I thought reefkeeping was like a craft – after all, I get to use glue to secure the coral frags to the reef – but as it turns out, it’s more of an art-meets-science. 80% of it has to do with water parameters, chemistry and flow, as well as picking specimens that live well together. But that last 20% or so is really more of an art – finding the place where each coral decides it’s happy, and then not moving someone unpleasant into the neighborhood later on.
So there you have my contribution. Part art, part science – and maybe just a little bit of a craft.
When I read THE GLASS WIVES, I found myself moved by Deb Amy’s writing, drawn to her protagonist (Evie) and emotionally involved in the story and its outcome. I read the book in a single day, which is testament to Deb Amy’s writing and character-development skills. Deb Amy’s novel took me on an emotional roller-coaster in which I alternately pulled for Evie’s happiness and shared in her frustrations.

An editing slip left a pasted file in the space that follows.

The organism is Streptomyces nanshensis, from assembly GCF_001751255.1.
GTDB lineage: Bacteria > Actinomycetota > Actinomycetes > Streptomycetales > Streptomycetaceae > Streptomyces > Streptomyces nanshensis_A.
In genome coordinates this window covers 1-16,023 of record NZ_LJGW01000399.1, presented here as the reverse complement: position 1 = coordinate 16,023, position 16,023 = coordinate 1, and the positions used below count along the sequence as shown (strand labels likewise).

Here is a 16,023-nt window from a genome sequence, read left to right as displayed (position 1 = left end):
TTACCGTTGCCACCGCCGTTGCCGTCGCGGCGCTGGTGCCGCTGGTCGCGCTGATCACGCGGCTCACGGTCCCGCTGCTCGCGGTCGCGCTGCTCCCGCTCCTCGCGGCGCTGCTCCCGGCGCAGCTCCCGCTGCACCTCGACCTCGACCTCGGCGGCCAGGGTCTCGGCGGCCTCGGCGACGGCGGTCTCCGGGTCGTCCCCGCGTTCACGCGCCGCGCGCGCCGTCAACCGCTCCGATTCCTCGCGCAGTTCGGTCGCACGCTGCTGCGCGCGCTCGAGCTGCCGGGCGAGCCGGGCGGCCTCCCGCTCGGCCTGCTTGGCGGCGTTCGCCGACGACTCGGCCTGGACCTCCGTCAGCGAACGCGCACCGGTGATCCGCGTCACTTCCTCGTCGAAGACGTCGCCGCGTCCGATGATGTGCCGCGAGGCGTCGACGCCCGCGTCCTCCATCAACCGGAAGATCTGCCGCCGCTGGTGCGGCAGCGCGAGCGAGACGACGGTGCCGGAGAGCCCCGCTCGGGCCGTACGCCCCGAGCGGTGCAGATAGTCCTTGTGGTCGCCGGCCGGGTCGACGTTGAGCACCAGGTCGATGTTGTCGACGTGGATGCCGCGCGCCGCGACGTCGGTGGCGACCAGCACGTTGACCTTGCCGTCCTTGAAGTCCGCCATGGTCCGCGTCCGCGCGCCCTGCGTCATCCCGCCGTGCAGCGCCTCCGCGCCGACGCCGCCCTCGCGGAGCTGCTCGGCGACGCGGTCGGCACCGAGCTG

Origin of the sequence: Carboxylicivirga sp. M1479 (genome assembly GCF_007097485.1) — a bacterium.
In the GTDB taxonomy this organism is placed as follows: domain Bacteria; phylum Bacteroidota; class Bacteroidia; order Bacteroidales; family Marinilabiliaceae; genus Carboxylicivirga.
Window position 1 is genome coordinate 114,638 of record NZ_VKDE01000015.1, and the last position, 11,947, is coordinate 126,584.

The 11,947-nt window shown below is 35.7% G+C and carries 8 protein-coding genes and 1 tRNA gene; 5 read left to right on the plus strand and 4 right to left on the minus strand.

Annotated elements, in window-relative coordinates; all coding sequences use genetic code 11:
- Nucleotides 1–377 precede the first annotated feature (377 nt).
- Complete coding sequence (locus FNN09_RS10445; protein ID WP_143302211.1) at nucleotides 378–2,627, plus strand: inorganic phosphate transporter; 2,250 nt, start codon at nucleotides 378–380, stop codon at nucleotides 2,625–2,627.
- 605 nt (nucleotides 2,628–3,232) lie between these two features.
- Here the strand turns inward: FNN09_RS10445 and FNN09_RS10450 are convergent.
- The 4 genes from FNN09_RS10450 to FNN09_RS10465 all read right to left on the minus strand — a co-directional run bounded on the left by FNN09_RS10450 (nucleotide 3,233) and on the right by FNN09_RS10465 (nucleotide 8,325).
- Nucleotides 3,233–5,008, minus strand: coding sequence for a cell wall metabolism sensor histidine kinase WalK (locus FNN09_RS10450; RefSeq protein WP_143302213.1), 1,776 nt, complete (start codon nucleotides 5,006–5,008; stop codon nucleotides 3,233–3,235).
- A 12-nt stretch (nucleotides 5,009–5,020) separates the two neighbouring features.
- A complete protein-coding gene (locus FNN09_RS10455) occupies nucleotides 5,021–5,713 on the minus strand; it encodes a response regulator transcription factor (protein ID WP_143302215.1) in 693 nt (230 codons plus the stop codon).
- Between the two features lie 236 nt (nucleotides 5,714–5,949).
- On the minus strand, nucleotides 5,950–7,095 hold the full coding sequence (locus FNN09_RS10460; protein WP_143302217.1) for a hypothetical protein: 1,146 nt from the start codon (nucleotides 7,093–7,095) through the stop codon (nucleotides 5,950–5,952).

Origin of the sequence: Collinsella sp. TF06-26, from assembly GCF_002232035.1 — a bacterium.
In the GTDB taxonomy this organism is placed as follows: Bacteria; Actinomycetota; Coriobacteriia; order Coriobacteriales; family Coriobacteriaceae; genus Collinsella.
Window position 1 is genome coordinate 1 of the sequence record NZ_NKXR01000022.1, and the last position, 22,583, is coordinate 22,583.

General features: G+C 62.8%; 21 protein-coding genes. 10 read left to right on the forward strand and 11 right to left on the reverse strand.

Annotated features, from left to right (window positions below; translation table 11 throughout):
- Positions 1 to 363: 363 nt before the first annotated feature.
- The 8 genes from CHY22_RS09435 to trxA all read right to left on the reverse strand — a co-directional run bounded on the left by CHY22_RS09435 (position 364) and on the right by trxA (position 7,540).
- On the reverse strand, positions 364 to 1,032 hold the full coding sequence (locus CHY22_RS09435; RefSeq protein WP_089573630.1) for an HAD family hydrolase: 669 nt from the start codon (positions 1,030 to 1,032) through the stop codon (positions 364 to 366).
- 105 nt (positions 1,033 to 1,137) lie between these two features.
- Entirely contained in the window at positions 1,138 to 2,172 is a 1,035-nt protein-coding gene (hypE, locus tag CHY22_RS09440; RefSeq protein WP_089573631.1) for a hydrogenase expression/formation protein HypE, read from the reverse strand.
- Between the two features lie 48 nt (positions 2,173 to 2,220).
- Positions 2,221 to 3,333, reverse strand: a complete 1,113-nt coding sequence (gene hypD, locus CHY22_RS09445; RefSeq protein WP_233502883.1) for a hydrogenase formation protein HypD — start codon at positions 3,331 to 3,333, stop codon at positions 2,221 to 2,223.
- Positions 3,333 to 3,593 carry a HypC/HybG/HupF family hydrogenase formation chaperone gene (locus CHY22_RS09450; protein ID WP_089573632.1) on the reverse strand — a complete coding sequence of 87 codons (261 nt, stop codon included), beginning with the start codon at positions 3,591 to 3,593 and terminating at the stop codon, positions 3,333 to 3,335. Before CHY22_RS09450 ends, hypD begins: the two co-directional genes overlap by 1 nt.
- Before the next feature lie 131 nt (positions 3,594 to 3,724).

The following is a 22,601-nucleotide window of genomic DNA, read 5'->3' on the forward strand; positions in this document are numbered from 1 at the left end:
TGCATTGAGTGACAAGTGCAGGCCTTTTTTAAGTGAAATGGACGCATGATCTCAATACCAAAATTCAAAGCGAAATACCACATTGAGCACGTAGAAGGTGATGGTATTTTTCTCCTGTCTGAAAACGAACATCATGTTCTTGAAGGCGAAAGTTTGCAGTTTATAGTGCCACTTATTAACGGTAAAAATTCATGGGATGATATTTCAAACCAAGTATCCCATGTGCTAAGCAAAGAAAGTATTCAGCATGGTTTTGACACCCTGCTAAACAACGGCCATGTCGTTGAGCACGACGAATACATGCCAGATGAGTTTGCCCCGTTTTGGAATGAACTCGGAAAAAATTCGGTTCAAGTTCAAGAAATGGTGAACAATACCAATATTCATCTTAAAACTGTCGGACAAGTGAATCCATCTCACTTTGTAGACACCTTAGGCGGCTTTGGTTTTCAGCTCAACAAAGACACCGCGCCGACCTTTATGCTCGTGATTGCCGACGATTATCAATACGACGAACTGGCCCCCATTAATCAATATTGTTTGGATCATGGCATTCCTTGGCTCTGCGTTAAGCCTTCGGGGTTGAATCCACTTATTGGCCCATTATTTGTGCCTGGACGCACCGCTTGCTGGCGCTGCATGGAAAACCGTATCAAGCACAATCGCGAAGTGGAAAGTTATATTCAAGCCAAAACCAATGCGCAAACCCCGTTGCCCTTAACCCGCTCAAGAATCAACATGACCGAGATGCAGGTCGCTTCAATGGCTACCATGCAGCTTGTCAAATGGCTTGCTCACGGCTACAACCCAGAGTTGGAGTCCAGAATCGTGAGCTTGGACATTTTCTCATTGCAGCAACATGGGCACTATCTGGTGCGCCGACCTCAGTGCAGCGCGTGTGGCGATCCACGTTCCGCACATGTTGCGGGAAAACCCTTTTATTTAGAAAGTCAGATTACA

But most of all, I was attracted to Evie Glass’s love for her family and her dedication to preserving it — even when “family” suddenly meant something very different than what Evie might have chosen for herself.
THE GLASS WIVES made me examine my own definition of family and ask myself “how far would I go to ensure the well-being of the people I love.” It also made me consider (yet again) how “family” means something different to every person, and yet none of those definitions is “wrong.” For some, “family” may include only parents and children, while for others it encompasses friends, lovers, cousins, and many others with whom we choose to share our lives.